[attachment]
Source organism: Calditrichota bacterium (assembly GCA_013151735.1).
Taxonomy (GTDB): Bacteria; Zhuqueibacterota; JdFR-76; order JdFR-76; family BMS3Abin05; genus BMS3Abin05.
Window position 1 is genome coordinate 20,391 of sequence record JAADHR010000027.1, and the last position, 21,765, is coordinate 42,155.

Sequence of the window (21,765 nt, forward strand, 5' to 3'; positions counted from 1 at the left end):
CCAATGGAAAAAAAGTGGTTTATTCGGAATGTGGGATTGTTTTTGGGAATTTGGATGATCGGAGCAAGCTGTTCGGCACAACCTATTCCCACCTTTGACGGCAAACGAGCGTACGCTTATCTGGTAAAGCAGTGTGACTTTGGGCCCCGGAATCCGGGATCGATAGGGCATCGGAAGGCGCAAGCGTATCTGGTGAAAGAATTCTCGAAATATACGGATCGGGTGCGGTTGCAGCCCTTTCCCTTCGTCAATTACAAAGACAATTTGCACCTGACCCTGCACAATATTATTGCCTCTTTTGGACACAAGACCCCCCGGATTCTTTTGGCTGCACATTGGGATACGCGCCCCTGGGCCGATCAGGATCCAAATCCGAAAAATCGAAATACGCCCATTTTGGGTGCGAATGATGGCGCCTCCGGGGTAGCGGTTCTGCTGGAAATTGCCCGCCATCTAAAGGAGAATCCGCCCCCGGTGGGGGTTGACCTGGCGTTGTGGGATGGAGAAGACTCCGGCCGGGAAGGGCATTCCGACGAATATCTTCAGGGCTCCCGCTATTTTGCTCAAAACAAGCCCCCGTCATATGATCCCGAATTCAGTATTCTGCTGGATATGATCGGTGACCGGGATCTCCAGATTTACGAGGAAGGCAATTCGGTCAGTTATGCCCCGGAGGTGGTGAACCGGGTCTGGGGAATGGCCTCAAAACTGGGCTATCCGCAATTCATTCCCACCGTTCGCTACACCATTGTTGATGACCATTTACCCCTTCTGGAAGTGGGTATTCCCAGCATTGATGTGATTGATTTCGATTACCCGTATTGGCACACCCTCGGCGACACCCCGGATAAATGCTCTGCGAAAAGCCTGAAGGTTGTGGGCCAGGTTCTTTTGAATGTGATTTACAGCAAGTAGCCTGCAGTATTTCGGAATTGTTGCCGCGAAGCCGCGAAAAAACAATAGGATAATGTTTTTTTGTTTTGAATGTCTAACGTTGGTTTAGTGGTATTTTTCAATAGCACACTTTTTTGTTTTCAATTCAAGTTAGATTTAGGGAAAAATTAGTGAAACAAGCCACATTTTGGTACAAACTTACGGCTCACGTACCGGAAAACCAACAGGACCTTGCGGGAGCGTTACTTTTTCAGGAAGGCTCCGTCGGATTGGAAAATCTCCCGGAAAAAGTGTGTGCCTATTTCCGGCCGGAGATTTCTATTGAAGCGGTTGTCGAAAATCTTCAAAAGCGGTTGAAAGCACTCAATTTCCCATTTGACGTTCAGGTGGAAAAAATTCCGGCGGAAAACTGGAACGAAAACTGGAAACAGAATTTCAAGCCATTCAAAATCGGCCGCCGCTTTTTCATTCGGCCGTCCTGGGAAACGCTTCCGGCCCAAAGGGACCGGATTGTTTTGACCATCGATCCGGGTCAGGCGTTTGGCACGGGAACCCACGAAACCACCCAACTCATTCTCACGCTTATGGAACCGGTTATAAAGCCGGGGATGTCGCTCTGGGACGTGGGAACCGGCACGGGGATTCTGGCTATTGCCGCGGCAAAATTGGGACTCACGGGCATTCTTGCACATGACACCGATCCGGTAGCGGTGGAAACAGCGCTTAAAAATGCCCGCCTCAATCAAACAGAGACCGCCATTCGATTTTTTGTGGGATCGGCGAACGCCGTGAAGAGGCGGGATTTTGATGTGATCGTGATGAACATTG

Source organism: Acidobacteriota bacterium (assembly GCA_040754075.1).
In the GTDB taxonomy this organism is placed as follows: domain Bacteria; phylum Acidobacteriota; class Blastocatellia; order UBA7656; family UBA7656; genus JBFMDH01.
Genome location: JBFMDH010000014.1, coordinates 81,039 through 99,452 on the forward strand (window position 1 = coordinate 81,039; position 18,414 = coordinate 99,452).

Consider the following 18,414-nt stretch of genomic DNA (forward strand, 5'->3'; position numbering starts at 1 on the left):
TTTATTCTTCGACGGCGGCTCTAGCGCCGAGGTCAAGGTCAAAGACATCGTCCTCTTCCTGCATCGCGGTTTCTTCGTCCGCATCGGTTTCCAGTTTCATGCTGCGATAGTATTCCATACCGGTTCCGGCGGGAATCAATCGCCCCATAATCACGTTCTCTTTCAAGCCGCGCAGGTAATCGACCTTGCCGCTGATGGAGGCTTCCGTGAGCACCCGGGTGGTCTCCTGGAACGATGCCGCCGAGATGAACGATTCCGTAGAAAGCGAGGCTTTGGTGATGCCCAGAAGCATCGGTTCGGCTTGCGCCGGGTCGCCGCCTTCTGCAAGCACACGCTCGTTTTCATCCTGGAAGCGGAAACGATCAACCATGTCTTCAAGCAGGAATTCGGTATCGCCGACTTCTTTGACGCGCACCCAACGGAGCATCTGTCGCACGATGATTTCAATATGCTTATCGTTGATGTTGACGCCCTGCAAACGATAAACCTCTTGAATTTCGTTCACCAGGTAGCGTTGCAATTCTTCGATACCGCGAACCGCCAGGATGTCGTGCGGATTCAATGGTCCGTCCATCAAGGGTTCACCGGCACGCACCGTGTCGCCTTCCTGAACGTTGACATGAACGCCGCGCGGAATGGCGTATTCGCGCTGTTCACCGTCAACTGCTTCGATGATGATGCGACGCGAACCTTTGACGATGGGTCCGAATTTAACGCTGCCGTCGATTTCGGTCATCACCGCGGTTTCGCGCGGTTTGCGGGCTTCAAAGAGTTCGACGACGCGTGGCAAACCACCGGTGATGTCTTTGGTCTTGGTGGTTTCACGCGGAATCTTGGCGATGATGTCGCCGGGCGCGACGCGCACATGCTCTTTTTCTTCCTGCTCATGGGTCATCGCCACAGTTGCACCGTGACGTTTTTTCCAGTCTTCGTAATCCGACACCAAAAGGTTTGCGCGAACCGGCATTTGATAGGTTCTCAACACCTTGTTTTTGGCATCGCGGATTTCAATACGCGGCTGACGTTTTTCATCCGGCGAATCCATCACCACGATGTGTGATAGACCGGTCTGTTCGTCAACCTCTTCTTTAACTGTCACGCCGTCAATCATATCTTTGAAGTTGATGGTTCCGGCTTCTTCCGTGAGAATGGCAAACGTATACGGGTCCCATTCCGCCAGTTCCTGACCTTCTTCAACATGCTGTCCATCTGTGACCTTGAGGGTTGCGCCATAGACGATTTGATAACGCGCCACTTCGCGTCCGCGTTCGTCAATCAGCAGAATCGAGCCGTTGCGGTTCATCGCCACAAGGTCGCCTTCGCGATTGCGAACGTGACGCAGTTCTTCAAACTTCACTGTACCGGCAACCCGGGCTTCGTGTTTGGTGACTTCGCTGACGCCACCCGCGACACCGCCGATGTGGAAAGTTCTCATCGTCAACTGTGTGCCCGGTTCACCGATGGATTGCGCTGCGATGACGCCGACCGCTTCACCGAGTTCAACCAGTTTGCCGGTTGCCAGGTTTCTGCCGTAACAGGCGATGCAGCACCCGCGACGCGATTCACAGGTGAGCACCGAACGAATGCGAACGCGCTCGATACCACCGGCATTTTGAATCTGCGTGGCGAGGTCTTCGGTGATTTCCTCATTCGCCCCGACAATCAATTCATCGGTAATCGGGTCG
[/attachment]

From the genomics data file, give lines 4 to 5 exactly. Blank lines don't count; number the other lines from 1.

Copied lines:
Sequence of the window (21,765 nt, forward strand, 5' to 3'; positions counted from 1 at the left end):
CCAATGGAAAAAAAGTGGTTTATTCGGAATGTGGGATTGTTTTTGGGAATTTGGATGATCGGAGCAAGCTGTTCGGCACAACCTATTCCCACCTTTGACGGCAAACGAGCGTACGCTTATCTGGTAAAGCAGTGTGACTTTGGGCCCCGGAATCCGGGATCGATAGGGCATCGGAAGGCGCAAGCGTATCTGGTGAAAGAATTCTCGAAATATACGGATCGGGTGCGGTTGCAGCCCTTTCCCTTCGTCAATTACAAAGACAATTTGCACCTGACCCTGCACAATATTATTGCCTCTTTTGGACACAAGACCCCCCGGATTCTTTTGGCTGCACATTGGGATACGCGCCCCTGGGCCGATCAGGATCCAAATCCGAAAAATCGAAATACGCCCATTTTGGGTGCGAATGATGGCGCCTCCGGGGTAGCGGTTCTGCTGGAAATTGCCCGCCATCTAAAGGAGAATCCGCCCCCGGTGGGGGTTGACCTGGCGTTGTGGGATGGAGAAGACTCCGGCCGGGAAGGGCATTCCGACGAATATCTTCAGGGCTCCCGCTATTTTGCTCAAAACAAGCCCCCGTCATATGATCCCGAATTCAGTATTCTGCTGGATATGATCGGTGACCGGGATCTCCAGATTTACGAGGAAGGCAATTCGGTCAGTTATGCCCCGGAGGTGGTGAACCGGGTCTGGGGAATGGCCTCAAAACTGGGCTATCCGCAATTCATTCCCACCGTTCGCTACACCATTGTTGATGACCATTTACCCCTTCTGGAAGTGGGTATTCCCAGCATTGATGTGATTGATTTCGATTACCCGTATTGGCACACCCTCGGCGACACCCCGGATAAATGCTCTGCGAAAAGCCTGAAGGTTGTGGGCCAGGTTCTTTTGAATGTGATTTACAGCAAGTAGCCTGCAGTATTTCGGAATTGTTGCCGCGAAGCCGCGAAAAAACAATAGGATAATGTTTTTTTGTTTTGAATGTCTAACGTTGGTTTAGTGGTATTTTTCAATAGCACACTTTTTTGTTTTCAATTCAAGTTAGATTTAGGGAAAAATTAGTGAAACAAGCCACATTTTGGTACAAACTTACGGCTCACGTACCGGAAAACCAACAGGACCTTGCGGGAGCGTTACTTTTTCAGGAAGGCTCCGTCGGATTGGAAAATCTCCCGGAAAAAGTGTGTGCCTATTTCCGGCCGGAGATTTCTATTGAAGCGGTTGTCGAAAATCTTCAAAAGCGGTTGAAAGCACTCAATTTCCCATTTGACGTTCAGGTGGAAAAAATTCCGGCGGAAAACTGGAACGAAAACTGGAAACAGAATTTCAAGCCATTCAAAATCGGCCGCCGCTTTTTCATTCGGCCGTCCTGGGAAACGCTTCCGGCCCAAAGGGACCGGATTGTTTTGACCATCGATCCGGGTCAGGCGTTTGGCACGGGAACCCACGAAACCACCCAACTCATTCTCACGCTTATGGAACCGGTTATAAAGCCGGGGATGTCGCTCTGGGACGTGGGAACCGGCACGGGGATTCTGGCTATTGCCGCGGCAAAATTGGGACTCACGGGCATTCTTGCACATGACACCGATCCGGTAGCGGTGGAAACAGCGCTTAAAAATGCCCGCCTCAATCAAACAGAGACCGCCATTCGATTTTTTGTGGGATCGGCGAACGCCGTGAAGAGGCGGGATTTTGATGTGATCGTGATGAACATTG